Adventist Alcoholics Anonymous

No longer can the church hide its head in the sand and ignore what is becoming an increasingly serious problem alcoholic Adventists.

L. A. Senseman, M.D., is an associate professor of the Department of Psychiatry, Loma Linda University, Loma Linda, California.
The Adventist doctor who has related his experience in connection with this article raises some painful questions for us as fellow Seventh-day Adventists. Often in the past we have not been willing even to admit that we have an alcoholic problem in our church. We wish we didn't, but we do—and in ever increasing numbers.

As a psychiatrist who has spent years in the care and treatment of the alcoholic, I find these poor sufferers in all religious faiths. Alcohol is no respecter of persons or creeds. It is well known that one of every eight persons who begin drinking alcoholic beverages will become an alcoholic. This figure applies to social drinking as well. Apparently there is a factor in some individuals that makes them susceptible to the habituating effects of alcohol, and as yet we cannot determine beforehand who these people are. In today's permissive society, drinking is an accepted way of life. Almost any social activity involves alcohol. The abstainer feels uncomfortable in such settings in spite of the fact that non-alcoholic drinks are served as well.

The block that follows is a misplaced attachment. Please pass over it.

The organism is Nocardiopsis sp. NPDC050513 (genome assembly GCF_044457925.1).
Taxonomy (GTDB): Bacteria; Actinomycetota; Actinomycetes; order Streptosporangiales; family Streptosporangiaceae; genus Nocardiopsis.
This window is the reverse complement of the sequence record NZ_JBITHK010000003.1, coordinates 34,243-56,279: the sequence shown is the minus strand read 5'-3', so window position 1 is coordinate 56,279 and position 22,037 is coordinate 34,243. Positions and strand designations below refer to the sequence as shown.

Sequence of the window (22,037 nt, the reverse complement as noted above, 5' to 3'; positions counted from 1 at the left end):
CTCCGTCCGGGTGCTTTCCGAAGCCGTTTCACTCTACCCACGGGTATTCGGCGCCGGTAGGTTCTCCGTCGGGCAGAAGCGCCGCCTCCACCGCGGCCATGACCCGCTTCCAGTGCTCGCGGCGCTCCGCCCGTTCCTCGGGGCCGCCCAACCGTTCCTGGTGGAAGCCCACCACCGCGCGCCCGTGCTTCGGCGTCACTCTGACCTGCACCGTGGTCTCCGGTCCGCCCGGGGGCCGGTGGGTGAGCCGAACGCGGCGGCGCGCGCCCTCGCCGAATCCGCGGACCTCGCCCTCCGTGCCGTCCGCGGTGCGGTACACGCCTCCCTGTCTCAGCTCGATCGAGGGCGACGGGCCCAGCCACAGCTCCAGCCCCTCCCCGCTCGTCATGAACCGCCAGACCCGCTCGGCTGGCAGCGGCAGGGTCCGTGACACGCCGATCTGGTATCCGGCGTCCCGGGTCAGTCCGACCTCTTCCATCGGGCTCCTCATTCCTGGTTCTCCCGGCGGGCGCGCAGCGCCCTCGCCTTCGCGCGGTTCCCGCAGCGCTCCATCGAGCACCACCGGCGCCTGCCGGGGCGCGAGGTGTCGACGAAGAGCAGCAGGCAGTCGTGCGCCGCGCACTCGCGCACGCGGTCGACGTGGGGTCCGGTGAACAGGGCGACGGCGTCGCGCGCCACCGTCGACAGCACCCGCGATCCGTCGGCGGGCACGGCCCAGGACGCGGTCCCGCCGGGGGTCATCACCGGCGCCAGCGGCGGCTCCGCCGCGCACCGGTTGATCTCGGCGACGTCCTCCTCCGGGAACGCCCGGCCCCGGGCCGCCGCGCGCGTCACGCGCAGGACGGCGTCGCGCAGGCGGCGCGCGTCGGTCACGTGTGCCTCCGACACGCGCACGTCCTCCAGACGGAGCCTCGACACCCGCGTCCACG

It is time for us as Seventh-day Adventists to recognize that we too have a problem among us with alcohol. In too many Adventist homes alcohol is being served, not only at parties, but as a refreshment at the dinner table! Wet bars can be seen in some Adventist homes. Nor should we think that only professional people are involved in the problem.